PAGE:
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Leadership starts at the interview: How to make a strong impression with new recruits

Oct. 7, 2020
Tom Moriarty says we complain about the difficulty in finding skilled tradespeople, but employers aren’t showing basic respect to qualified people during interviews.

Vincent Edward Jackson was born in Bessemer, Alabama, on November 30, 1962. You may know him better as Bo Jackson. Many gifted athletes have played both professional baseball and professional football. Jackson is the only person ever be a Major League Baseball All-Star (Kansas City Royals) and a National Football League Pro-Bowler (Los Angeles Raiders).

About the Author: Tom Moriarty

An interesting aspect of Jackson’s history is how he ended up playing football for Auburn University as opposed to the University of Alabama. Jackson grew up a Crimson Tide fan. Alabama had a legendary coach, Paul “Bear” Bryant. The expectations were that this highly recruited player would choose to play for Alabama. So how did he end up at Auburn?

Coach Bryant sent an assistant coach on the recruiting trip to meet with Jackson. Being a highly competitive person, Jackson was eager to play. Jackson asked the assistant coach how soon he could make the starting lineup, the assistant coach said, “maybe in your junior year.”

Auburn’s head coach at the time was Pat Dye. Recognizing the talent of Bo Jackson, Coach Dye personally went to see Jackson. When Jackson asked Coach Dye how soon he would get to play, the coach said you can play your freshman year, but you have to earn your spot. That’s all that Jackson needed to hear. He became an Auburn Tiger, playing in three sports (football, baseball, and track and field). He earned the 1985 Heisman Trophy in football.

What is my point for this history lesson on Bo Jackson? Coach Dye showed respect and provided opportunity. Coach Bryant didn’t express the same level of respect and provided no near-term motivating opportunities.

In the middle of a skilled labor shortage, I was amazed to hear how inept some employers can be during the recruiting process. Just about every company touts that employees are their most valuable assets. Yet when a prospective hire shows up, they aren’t treated with basic respect. The prospective hire shows up early for an interview. Twenty minutes after the appointment the prospect is told the people that he/she was to meet with got tied up. Can you come back tomorrow?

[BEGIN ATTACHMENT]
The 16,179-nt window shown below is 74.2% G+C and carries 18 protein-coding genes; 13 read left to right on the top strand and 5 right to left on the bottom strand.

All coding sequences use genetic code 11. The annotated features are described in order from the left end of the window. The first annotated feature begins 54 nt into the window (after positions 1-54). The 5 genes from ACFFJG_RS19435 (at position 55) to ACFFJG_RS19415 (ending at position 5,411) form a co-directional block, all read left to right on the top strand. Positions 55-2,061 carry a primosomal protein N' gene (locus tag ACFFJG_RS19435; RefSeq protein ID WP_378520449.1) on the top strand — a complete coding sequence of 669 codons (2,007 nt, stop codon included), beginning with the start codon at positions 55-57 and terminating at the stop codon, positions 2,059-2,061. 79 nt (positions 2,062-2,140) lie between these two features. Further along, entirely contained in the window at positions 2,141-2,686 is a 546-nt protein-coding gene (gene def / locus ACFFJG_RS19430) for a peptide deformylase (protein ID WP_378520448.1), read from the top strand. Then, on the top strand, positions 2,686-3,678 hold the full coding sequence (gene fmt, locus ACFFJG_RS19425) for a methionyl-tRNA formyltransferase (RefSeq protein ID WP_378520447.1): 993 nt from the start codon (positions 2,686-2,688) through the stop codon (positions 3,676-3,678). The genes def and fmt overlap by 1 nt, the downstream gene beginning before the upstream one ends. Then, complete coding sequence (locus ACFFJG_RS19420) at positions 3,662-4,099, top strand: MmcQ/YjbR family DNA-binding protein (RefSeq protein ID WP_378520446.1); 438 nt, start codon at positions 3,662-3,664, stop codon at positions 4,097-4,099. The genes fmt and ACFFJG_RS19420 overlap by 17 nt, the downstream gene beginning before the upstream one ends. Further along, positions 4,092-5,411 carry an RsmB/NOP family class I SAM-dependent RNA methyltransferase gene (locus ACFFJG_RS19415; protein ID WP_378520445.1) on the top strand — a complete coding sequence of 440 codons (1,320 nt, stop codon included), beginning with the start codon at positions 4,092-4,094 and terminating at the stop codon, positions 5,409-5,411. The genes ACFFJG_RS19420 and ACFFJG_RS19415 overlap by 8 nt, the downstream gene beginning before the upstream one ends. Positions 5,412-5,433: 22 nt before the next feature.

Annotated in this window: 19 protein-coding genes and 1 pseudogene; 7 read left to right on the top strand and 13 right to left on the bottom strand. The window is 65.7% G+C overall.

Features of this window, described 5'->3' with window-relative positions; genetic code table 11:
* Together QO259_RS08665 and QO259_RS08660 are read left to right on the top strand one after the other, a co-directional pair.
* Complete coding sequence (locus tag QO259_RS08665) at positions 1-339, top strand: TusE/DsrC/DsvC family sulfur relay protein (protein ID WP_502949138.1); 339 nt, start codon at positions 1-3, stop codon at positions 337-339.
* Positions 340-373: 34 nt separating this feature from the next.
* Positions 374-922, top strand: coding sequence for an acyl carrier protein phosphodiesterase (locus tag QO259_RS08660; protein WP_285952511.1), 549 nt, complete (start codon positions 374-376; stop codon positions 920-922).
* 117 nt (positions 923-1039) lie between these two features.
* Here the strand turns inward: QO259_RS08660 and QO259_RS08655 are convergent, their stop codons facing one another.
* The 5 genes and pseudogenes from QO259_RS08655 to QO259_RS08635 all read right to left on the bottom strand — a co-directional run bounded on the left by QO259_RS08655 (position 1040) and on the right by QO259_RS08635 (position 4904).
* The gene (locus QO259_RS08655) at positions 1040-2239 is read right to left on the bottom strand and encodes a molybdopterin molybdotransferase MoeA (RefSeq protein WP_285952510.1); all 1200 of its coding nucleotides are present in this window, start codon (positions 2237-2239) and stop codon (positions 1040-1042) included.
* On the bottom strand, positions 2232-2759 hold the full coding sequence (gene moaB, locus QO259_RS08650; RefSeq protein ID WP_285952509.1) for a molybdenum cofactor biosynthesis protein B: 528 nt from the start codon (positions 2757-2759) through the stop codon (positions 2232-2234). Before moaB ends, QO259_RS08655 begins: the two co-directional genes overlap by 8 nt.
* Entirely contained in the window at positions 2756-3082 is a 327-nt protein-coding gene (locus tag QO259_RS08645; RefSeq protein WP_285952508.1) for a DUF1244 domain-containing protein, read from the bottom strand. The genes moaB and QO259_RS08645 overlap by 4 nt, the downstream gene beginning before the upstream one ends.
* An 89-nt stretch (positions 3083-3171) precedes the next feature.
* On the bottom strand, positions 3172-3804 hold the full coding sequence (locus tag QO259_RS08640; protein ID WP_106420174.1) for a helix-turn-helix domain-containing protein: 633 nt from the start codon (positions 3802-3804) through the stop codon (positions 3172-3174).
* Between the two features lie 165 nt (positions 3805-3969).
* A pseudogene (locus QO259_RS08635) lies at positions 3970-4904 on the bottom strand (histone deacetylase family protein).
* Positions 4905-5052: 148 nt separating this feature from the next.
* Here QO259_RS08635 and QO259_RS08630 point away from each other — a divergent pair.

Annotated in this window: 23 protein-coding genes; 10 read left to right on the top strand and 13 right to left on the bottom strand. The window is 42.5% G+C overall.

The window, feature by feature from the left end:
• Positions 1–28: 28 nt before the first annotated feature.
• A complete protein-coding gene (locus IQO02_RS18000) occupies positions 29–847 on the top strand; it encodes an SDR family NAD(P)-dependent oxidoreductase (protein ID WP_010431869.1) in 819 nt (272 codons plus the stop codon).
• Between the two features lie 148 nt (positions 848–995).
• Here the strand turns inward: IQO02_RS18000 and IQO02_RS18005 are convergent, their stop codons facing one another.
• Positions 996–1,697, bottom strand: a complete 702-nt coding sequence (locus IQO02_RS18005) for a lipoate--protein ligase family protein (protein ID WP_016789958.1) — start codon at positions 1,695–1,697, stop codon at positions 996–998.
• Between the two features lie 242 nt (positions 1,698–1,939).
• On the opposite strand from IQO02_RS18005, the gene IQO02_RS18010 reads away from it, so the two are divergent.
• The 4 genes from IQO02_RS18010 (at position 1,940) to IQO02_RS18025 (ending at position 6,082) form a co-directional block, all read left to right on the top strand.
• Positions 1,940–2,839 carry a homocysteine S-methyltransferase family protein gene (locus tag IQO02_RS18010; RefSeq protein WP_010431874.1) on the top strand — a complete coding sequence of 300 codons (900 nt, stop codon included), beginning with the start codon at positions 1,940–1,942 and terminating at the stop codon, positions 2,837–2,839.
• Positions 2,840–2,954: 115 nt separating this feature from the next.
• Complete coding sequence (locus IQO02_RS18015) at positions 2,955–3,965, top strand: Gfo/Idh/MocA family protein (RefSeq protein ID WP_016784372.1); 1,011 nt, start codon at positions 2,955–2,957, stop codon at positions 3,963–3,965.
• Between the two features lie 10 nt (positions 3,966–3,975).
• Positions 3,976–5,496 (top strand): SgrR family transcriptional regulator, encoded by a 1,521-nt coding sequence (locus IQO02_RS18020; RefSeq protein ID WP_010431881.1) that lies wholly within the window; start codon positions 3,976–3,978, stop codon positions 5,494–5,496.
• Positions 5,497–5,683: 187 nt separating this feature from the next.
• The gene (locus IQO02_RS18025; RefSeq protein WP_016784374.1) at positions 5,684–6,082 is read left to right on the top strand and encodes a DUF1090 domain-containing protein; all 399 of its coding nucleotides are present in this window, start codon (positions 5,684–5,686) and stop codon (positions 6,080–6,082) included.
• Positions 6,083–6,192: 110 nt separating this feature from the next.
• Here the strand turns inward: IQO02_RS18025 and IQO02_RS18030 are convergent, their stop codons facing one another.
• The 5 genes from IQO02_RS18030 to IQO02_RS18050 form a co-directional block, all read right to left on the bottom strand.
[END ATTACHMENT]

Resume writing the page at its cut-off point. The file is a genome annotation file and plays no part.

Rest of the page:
How can we be complaining about the difficulty in finding skilled tradespeople when employers aren’t showing basic respect to qualified people that show up early?

Think about the process to purchase new equipment. That new system may cost $50,000. You spend weeks looking over specifications, scrutinizing every detail of the purchase, as you should. That asset will be expected to be used for 10 years. Throw in something like 15% of the purchase price, per year, as an on-going cost to maintain that asset. Total cost over 10 years is something like $117,500.

Now consider an employee that will be hired for $45,000 per year. The total cost, after adding in benefits and taxes, is more like $58,000 per year. Without any escalation over ten years this is about $580,000.

What’s the lesson? The cost of human resources are substantial. Yet too many people don’t make the effort to make a good initial impression. They don’t make people feel welcomed and motivated to work there.

Beyond the hiring process, organizations should invest in supervisor and manager leadership. If a tradesman is hired and subsequently leaves, it costs the organization about 25% of the burdened rate just to hire a replacement – that’s about another $15,000 for this hypothetical employee. About 70% of how a person feels about his or her job is related to his or her supervisor. Poor leadership skills create turnover.

So, if you’re a tradesperson looking for a job, be like Bo. Choose an employer that shows up for your interview. Ask to speak with people you’ll be working with. Assess if you will truly be their most valued asset.

If you’re a manager or supervisor, show up for the hiring interview. Invest time into reviewing resumes. Ask people what their aspirations are. Be like Bo and be great at your profession. Leadership is your trade. Get leadership training if you need it, and get refresher training every couple of years. Go forth and do great things.

Human Capital

This article is part of our monthly Human Capital column. Read more from Tom Moriarty.

About the Author

Tom Moriarty | P.E., CMRP, President of Alidade MER, Inc.

Tom Moriarty, P.E., CMRP is president of Alidade MER, Inc., a consulting firm specializing in asset management, reliability engineering, and leadership improvement. He is a member of SMRP (Florida Chapter Board Member and CED Director), a past Chair of ASME’s Canaveral Florida Section, and author of the book “The Productive Leadership System; Maximizing Organizational Reliability”. He has a BSME, an MBA (organizational development), is a licensed professional engineer (PE) in Florida, and a Certified Maintenance and Reliability Professional (CMRP). Contact him at [email protected], (321) 773-3356, or via LinkedIn at www.linkedin.com/in/alidade-mer.

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